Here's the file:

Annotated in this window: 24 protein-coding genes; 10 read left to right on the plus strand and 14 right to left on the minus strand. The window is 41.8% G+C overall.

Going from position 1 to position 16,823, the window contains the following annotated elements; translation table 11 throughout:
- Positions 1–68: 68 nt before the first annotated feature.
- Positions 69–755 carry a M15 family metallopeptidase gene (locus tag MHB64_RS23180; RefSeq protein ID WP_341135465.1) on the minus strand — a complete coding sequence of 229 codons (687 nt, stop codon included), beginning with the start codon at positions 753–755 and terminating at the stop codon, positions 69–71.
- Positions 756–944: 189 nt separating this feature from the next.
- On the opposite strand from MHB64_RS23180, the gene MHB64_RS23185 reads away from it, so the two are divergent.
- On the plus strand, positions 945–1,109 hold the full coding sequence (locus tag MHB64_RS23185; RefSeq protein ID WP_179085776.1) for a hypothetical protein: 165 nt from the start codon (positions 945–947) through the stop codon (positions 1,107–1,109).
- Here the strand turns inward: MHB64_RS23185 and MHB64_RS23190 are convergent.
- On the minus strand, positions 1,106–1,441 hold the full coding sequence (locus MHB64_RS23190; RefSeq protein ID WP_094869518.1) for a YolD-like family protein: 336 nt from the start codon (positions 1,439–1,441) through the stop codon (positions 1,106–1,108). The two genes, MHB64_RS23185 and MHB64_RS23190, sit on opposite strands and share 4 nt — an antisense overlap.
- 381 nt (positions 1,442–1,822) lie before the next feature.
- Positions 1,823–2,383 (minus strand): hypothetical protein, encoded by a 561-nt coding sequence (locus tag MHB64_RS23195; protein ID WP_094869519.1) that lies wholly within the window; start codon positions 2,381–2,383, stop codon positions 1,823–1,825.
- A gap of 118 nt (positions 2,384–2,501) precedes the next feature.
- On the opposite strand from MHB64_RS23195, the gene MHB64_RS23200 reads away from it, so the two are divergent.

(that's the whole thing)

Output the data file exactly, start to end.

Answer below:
Annotated in this window: 24 protein-coding genes; 10 read left to right on the plus strand and 14 right to left on the minus strand. The window is 41.8% G+C overall.

Going from position 1 to position 16,823, the window contains the following annotated elements; translation table 11 throughout:
- Positions 1–68: 68 nt before the first annotated feature.
- Positions 69–755 carry a M15 family metallopeptidase gene (locus tag MHB64_RS23180; RefSeq protein ID WP_341135465.1) on the minus strand — a complete coding sequence of 229 codons (687 nt, stop codon included), beginning with the start codon at positions 753–755 and terminating at the stop codon, positions 69–71.
- Positions 756–944: 189 nt separating this feature from the next.
- On the opposite strand from MHB64_RS23180, the gene MHB64_RS23185 reads away from it, so the two are divergent.
- On the plus strand, positions 945–1,109 hold the full coding sequence (locus tag MHB64_RS23185; RefSeq protein ID WP_179085776.1) for a hypothetical protein: 165 nt from the start codon (positions 945–947) through the stop codon (positions 1,107–1,109).
- Here the strand turns inward: MHB64_RS23185 and MHB64_RS23190 are convergent.
- On the minus strand, positions 1,106–1,441 hold the full coding sequence (locus MHB64_RS23190; RefSeq protein ID WP_094869518.1) for a YolD-like family protein: 336 nt from the start codon (positions 1,439–1,441) through the stop codon (positions 1,106–1,108). The two genes, MHB64_RS23185 and MHB64_RS23190, sit on opposite strands and share 4 nt — an antisense overlap.
- 381 nt (positions 1,442–1,822) lie before the next feature.
- Positions 1,823–2,383 (minus strand): hypothetical protein, encoded by a 561-nt coding sequence (locus tag MHB64_RS23195; protein ID WP_094869519.1) that lies wholly within the window; start codon positions 2,381–2,383, stop codon positions 1,823–1,825.
- A gap of 118 nt (positions 2,384–2,501) precedes the next feature.
- On the opposite strand from MHB64_RS23195, the gene MHB64_RS23200 reads away from it, so the two are divergent.